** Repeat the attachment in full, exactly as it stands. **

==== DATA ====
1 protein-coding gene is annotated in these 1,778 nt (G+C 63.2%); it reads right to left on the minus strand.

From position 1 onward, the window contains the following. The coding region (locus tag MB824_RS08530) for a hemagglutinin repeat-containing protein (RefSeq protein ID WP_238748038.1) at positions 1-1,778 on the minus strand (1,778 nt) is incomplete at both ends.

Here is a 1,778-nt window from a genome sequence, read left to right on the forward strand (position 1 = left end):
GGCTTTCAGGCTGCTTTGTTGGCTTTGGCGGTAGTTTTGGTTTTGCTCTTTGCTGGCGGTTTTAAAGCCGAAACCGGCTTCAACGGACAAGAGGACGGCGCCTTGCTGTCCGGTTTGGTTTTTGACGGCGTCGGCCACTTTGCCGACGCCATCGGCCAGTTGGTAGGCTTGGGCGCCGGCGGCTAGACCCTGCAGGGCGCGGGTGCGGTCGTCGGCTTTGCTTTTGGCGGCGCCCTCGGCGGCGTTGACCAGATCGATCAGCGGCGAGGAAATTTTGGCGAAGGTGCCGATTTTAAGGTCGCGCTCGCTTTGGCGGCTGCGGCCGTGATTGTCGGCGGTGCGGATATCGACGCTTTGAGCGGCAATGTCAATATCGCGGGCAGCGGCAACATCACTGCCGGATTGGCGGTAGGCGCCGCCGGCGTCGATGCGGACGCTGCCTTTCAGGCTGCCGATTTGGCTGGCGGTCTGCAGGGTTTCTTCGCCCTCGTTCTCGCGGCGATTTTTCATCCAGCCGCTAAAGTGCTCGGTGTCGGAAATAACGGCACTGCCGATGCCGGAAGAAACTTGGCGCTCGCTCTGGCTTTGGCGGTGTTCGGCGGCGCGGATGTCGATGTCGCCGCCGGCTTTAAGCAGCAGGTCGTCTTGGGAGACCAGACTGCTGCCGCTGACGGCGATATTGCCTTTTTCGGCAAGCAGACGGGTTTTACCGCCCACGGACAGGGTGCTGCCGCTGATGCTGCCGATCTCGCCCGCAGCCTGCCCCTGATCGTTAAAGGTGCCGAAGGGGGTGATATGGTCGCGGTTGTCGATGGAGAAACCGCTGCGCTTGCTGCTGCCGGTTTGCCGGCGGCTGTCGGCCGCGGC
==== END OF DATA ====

1 protein-coding gene is annotated in these 1,778 nt (G+C 63.2%); it reads right to left on the minus strand.

From position 1 onward, the window contains the following. The coding region (locus tag MB824_RS08530) for a hemagglutinin repeat-containing protein (RefSeq protein ID WP_238748038.1) at positions 1-1,778 on the minus strand (1,778 nt) is incomplete at both ends.

Here is a 1,778-nt window from a genome sequence, read left to right on the forward strand (position 1 = left end):
GGCTTTCAGGCTGCTTTGTTGGCTTTGGCGGTAGTTTTGGTTTTGCTCTTTGCTGGCGGTTTTAAAGCCGAAACCGGCTTCAACGGACAAGAGGACGGCGCCTTGCTGTCCGGTTTGGTTTTTGACGGCGTCGGCCACTTTGCCGACGCCATCGGCCAGTTGGTAGGCTTGGGCGCCGGCGGCTAGACCCTGCAGGGCGCGGGTGCGGTCGTCGGCTTTGCTTTTGGCGGCGCCCTCGGCGGCGTTGACCAGATCGATCAGCGGCGAGGAAATTTTGGCGAAGGTGCCGATTTTAAGGTCGCGCTCGCTTTGGCGGCTGCGGCCGTGATTGTCGGCGGTGCGGATATCGACGCTTTGAGCGGCAATGTCAATATCGCGGGCAGCGGCAACATCACTGCCGGATTGGCGGTAGGCGCCGCCGGCGTCGATGCGGACGCTGCCTTTCAGGCTGCCGATTTGGCTGGCGGTCTGCAGGGTTTCTTCGCCCTCGTTCTCGCGGCGATTTTTCATCCAGCCGCTAAAGTGCTCGGTGTCGGAAATAACGGCACTGCCGATGCCGGAAGAAACTTGGCGCTCGCTCTGGCTTTGGCGGTGTTCGGCGGCGCGGATGTCGATGTCGCCGCCGGCTTTAAGCAGCAGGTCGTCTTGGGAGACCAGACTGCTGCCGCTGACGGCGATATTGCCTTTTTCGGCAAGCAGACGGGTTTTACCGCCCACGGACAGGGTGCTGCCGCTGATGCTGCCGATCTCGCCCGCAGCCTGCCCCTGATCGTTAAAGGTGCCGAAGGGGGTGATATGGTCGCGGTTGTCGATGGAGAAACCGCTGCGCTTGCTGCTGCCGGTTTGCCGGCGGCTGTCGGCCGCGGC